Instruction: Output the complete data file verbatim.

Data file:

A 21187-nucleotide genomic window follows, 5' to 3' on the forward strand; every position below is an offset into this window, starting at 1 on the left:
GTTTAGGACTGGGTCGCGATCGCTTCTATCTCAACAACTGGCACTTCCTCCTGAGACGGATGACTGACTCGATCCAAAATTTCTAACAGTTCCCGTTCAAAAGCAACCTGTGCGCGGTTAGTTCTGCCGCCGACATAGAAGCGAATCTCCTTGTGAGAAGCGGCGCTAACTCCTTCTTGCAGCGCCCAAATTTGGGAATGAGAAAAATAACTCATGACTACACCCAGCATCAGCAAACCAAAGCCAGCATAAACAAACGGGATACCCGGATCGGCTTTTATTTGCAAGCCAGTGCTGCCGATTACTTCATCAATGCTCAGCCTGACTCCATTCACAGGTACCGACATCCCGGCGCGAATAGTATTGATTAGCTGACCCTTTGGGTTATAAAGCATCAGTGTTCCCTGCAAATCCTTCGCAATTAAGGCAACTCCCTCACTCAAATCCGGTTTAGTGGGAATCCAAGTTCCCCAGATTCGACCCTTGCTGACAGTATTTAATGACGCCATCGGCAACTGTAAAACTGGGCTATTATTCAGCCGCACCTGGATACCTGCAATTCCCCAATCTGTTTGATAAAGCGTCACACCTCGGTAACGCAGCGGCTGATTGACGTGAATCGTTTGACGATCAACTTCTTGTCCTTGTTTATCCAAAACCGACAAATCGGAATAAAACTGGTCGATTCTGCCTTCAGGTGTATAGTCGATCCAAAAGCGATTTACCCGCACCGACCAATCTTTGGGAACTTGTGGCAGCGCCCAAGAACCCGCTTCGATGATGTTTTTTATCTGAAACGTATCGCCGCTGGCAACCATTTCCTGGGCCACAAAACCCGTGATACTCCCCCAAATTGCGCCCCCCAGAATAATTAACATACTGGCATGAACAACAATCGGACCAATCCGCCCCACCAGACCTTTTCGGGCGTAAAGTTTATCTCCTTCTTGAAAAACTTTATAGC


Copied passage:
A 21187-nucleotide genomic window follows, 5' to 3' on the forward strand; every position below is an offset into this window, starting at 1 on the left:
GTTTAGGACTGGGTCGCGATCGCTTCTATCTCAACAACTGGCACTTCCTCCTGAGACGGATGACTGACTCGATCCAAAATTTCTAACAGTTCCCGTTCAAAAGCAACCTGTGCGCGGTTAGTTCTGCCGCCGACATAGAAGCGAATCTCCTTGTGAGAAGCGGCGCTAACTCCTTCTTGCAGCGCCCAAATTTGGGAATGAGAAAAATAACTCATGACTACACCCAGCATCAGCAAACCAAAGCCAGCATAAACAAACGGGATACCCGGATCGGCTTTTATTTGCAAGCCAGTGCTGCCGATTACTTCATCAATGCTCAGCCTGACTCCATTCACAGGTACCGACATCCCGGCGCGAATAGTATTGATTAGCTGACCCTTTGGGTTATAAAGCATCAGTGTTCCCTGCAAATCCTTCGCAATTAAGGCAACTCCCTCACTCAAATCCGGTTTAGTGGGAATCCAAGTTCCCCAGATTCGACCCTTGCTGACAGTATTTAATGACGCCATCGGCAACTGTAAAACTGGGCTATTATTCAGCCGCACCTGGATACCTGCAATTCCCCAATCTGTTTGATAAAGCGTCACACCTCGGTAACGCAGCGGCTGATTGACGTGAATCGTTTGACGATCAACTTCTTGTCCTTGTTTATCCAAAACCGACAAATCGGAATAAAACTGGTCGATTCTGCCTTCAGGTGTATAGTCGATCCAAAAGCGATTTACCCGCACCGACCAATCTTTGGGAACTTGTGGCAGCGCCCAAGAACCCGCTTCGATGATGTTTTTTATCTGAAACGTATCGCCGCTGGCAACCATTTCCTGGGCCACAAAACCCGTGATACTCCCCCAAATTGCGCCCCCCAGAATAATTAACATACTGGCATGAACAACAATCGGACCAATCCGCCCCACCAGACCTTTTCGGGCGTAAAGTTTATCTCCTTCTTGAAAAACTTTATAGC